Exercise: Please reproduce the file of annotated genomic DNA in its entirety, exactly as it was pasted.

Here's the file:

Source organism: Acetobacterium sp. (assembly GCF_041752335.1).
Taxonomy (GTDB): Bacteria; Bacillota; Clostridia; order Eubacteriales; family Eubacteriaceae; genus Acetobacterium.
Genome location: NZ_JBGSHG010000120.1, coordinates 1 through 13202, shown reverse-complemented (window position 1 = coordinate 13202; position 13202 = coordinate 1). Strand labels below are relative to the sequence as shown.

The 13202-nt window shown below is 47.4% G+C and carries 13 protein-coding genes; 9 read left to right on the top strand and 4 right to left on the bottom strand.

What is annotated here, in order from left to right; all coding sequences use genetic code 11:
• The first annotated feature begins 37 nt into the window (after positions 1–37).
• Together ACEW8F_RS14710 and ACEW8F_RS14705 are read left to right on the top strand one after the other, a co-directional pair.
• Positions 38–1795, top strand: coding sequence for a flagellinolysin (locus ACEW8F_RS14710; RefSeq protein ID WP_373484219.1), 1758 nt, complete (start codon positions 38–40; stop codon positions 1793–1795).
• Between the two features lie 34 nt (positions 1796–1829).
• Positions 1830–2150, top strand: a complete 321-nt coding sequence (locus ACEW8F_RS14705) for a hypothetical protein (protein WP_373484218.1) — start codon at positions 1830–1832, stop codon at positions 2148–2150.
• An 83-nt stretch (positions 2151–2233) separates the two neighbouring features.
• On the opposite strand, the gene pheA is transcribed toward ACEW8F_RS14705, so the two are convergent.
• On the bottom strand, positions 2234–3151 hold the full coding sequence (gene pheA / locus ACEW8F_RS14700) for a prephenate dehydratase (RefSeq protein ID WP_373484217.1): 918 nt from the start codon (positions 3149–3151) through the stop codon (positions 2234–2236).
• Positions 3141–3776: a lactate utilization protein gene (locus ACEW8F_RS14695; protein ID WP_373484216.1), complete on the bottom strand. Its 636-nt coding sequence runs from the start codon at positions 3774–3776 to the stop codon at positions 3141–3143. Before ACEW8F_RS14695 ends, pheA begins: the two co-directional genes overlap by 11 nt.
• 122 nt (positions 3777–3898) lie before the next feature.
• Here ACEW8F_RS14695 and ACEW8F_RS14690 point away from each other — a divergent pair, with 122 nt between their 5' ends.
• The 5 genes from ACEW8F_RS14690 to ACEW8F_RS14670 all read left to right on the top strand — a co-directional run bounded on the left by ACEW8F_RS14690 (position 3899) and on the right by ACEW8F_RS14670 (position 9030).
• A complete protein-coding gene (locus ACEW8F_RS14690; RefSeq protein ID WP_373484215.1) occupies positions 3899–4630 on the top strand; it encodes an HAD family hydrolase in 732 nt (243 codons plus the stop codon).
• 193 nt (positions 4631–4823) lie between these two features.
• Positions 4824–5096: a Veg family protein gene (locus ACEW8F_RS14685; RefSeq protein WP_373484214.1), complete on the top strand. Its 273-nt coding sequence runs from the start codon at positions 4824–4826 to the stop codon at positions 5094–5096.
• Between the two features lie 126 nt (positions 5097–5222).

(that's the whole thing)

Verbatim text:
Source organism: Acetobacterium sp. (assembly GCF_041752335.1).
Taxonomy (GTDB): Bacteria; Bacillota; Clostridia; order Eubacteriales; family Eubacteriaceae; genus Acetobacterium.
Genome location: NZ_JBGSHG010000120.1, coordinates 1 through 13202, shown reverse-complemented (window position 1 = coordinate 13202; position 13202 = coordinate 1). Strand labels below are relative to the sequence as shown.

The 13202-nt window shown below is 47.4% G+C and carries 13 protein-coding genes; 9 read left to right on the top strand and 4 right to left on the bottom strand.

What is annotated here, in order from left to right; all coding sequences use genetic code 11:
• The first annotated feature begins 37 nt into the window (after positions 1–37).
• Together ACEW8F_RS14710 and ACEW8F_RS14705 are read left to right on the top strand one after the other, a co-directional pair.
• Positions 38–1795, top strand: coding sequence for a flagellinolysin (locus ACEW8F_RS14710; RefSeq protein ID WP_373484219.1), 1758 nt, complete (start codon positions 38–40; stop codon positions 1793–1795).
• Between the two features lie 34 nt (positions 1796–1829).
• Positions 1830–2150, top strand: a complete 321-nt coding sequence (locus ACEW8F_RS14705) for a hypothetical protein (protein WP_373484218.1) — start codon at positions 1830–1832, stop codon at positions 2148–2150.
• An 83-nt stretch (positions 2151–2233) separates the two neighbouring features.
• On the opposite strand, the gene pheA is transcribed toward ACEW8F_RS14705, so the two are convergent.
• On the bottom strand, positions 2234–3151 hold the full coding sequence (gene pheA / locus ACEW8F_RS14700) for a prephenate dehydratase (RefSeq protein ID WP_373484217.1): 918 nt from the start codon (positions 3149–3151) through the stop codon (positions 2234–2236).
• Positions 3141–3776: a lactate utilization protein gene (locus ACEW8F_RS14695; protein ID WP_373484216.1), complete on the bottom strand. Its 636-nt coding sequence runs from the start codon at positions 3774–3776 to the stop codon at positions 3141–3143. Before ACEW8F_RS14695 ends, pheA begins: the two co-directional genes overlap by 11 nt.
• 122 nt (positions 3777–3898) lie before the next feature.
• Here ACEW8F_RS14695 and ACEW8F_RS14690 point away from each other — a divergent pair, with 122 nt between their 5' ends.
• The 5 genes from ACEW8F_RS14690 to ACEW8F_RS14670 all read left to right on the top strand — a co-directional run bounded on the left by ACEW8F_RS14690 (position 3899) and on the right by ACEW8F_RS14670 (position 9030).
• A complete protein-coding gene (locus ACEW8F_RS14690; RefSeq protein ID WP_373484215.1) occupies positions 3899–4630 on the top strand; it encodes an HAD family hydrolase in 732 nt (243 codons plus the stop codon).
• 193 nt (positions 4631–4823) lie between these two features.
• Positions 4824–5096: a Veg family protein gene (locus ACEW8F_RS14685; RefSeq protein WP_373484214.1), complete on the top strand. Its 273-nt coding sequence runs from the start codon at positions 4824–4826 to the stop codon at positions 5094–5096.
• Between the two features lie 126 nt (positions 5097–5222).